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Date: October 01, 2004

How Does A People Say "Yes"

Conference on consent addresses cultural differences and legal, constitutional issues.

“I am Canadian” was a popular refrain a few years ago, but does being Canadian imply consenting to an unalienable link with beavers, beer and hockey? And does voting for the winning party in an election imply consent for all of its subsequent actions? Scholars in law, philosophy and other areas will wrestle with the cultural differences and constitutional implications of consent during the upcoming inaugural conference of the UVic-based Consortium on Democratic Constitutionalism (Demcon) from Oct. 1 to 3 at the UVic campus.
“What does it mean for a government to obtain the ‘consent of the people’ to make sweeping changes?” questions UVic law professor Jeremy Webber, chair of the conference organizing committee and a Canada Research Chair in law and society. “Who gives consent and how? Are there things that have to happen first—preconditions to consent—that are more important than the mere fact of saying yes or no?”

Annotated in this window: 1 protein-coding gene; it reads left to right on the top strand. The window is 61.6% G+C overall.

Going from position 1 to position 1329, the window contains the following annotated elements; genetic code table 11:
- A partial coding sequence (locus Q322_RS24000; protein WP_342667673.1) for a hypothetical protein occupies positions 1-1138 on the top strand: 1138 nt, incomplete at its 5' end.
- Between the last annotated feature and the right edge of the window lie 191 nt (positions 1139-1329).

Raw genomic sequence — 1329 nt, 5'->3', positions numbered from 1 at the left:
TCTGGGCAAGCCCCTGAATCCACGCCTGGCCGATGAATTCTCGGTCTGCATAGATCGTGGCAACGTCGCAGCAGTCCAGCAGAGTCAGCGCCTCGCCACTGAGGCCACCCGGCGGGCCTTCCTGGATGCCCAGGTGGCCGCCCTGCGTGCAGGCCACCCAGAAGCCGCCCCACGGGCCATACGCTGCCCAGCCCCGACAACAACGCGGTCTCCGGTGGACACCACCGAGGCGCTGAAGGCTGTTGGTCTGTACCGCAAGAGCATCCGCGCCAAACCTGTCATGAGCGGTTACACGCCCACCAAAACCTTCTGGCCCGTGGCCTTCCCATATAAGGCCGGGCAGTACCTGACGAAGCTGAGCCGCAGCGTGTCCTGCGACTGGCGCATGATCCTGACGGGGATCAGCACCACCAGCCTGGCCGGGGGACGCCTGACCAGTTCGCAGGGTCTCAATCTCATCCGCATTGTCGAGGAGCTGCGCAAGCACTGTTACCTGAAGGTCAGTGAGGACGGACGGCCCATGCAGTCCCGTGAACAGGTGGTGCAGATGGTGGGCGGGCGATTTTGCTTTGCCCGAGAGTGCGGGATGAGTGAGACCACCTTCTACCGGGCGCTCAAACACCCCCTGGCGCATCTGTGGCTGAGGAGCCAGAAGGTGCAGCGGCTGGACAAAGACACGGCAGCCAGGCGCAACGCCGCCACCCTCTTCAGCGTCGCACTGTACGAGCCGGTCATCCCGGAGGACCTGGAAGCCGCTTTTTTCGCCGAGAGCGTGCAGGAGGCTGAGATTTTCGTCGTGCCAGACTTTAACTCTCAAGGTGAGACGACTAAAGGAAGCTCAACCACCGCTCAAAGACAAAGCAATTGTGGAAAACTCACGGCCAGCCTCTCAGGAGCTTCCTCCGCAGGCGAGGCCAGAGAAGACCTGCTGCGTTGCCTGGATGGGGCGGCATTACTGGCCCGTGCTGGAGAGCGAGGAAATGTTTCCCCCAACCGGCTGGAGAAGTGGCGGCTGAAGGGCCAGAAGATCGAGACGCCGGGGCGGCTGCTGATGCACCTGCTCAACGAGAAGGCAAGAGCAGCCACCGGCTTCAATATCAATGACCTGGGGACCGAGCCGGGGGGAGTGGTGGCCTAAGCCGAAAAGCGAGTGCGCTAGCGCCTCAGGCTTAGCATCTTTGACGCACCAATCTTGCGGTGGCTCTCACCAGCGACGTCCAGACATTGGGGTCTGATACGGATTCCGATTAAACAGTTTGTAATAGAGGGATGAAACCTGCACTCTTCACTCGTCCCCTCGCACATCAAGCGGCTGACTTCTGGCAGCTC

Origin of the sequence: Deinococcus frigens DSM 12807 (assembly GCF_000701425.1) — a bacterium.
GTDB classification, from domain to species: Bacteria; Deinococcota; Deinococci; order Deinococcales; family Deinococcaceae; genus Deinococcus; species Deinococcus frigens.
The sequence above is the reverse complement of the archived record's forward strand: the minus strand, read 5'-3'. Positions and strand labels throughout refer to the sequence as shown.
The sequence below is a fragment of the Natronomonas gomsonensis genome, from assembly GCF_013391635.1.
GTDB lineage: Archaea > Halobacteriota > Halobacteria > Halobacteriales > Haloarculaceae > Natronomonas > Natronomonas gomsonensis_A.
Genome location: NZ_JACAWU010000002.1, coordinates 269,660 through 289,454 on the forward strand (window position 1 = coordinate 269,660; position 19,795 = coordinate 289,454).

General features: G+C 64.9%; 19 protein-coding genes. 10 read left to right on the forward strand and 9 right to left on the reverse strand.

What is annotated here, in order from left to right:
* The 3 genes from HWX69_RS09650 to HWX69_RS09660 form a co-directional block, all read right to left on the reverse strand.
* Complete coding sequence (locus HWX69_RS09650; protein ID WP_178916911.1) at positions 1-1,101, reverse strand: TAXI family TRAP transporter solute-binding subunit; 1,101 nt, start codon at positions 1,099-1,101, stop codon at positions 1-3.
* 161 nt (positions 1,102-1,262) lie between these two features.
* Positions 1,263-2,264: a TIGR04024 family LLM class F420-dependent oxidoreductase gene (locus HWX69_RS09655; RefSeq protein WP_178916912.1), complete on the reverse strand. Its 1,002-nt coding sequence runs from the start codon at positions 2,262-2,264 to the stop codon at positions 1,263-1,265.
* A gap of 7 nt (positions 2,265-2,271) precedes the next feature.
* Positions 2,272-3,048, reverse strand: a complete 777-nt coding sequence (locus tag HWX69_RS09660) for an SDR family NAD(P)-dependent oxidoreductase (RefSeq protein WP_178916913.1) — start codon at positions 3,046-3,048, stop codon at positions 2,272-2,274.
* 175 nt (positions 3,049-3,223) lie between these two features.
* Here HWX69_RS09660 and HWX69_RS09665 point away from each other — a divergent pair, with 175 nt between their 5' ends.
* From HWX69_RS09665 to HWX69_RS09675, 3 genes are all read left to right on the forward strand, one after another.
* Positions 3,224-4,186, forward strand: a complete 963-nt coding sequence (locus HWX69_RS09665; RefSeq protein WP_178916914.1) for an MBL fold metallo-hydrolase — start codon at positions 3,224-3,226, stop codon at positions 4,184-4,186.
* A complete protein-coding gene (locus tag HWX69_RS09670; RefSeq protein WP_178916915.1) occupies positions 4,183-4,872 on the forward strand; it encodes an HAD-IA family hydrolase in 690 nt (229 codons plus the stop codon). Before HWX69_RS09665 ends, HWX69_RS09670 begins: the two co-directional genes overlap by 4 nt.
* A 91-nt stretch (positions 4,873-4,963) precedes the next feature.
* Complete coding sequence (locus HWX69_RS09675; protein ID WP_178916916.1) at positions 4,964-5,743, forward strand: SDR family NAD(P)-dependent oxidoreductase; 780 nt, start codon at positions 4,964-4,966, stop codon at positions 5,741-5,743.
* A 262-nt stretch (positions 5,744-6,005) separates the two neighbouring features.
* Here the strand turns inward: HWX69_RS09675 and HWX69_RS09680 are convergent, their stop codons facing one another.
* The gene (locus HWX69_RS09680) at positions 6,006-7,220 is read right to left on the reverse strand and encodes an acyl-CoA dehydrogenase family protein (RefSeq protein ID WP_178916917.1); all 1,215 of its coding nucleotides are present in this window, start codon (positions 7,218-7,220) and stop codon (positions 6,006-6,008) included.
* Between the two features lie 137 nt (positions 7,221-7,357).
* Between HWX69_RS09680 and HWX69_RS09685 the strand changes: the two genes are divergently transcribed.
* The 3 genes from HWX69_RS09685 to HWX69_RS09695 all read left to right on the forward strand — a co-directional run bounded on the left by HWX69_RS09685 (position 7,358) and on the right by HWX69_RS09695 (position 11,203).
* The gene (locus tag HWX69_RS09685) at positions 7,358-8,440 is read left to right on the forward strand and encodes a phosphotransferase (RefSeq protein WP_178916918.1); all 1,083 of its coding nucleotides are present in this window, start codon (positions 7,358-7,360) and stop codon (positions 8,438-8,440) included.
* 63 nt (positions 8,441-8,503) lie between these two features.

Several of the sessions at “Consent as the Foundation for Political Community” examine the issue of consent and treaty negotiations. UVic and visiting aboriginal and non-aboriginal scholars will discuss what it means to give consent, how one works toward consent, and how one deals with change that has occurred little by little, often without any precise moment of consent.
“There has to be a process of trust-building and mutually agreed upon norms before consent can truly be given,” says Webber, “and that requires constructive engagement over a period of time.”
Demcon, an interdisciplinary and international group of legal, political and social theorists, hopes the results of its annual conferences and research will have an impact on future national and international political decision-making. For more information about Demcon and the upcoming conference visit www.law.uvic.ca/demcon/index.htm

Media contacts:
Prof. Jeremy Webber (Law) at (250) 721-8154 or jwebber@law.uvic.ca
Patty Pitts (UVic Communications) at (250) 721-7656 or ppitts@uvic.ca

UVic media releases and other resources for journalists are available on the World Wide Web at http://communications.uvic.ca/media

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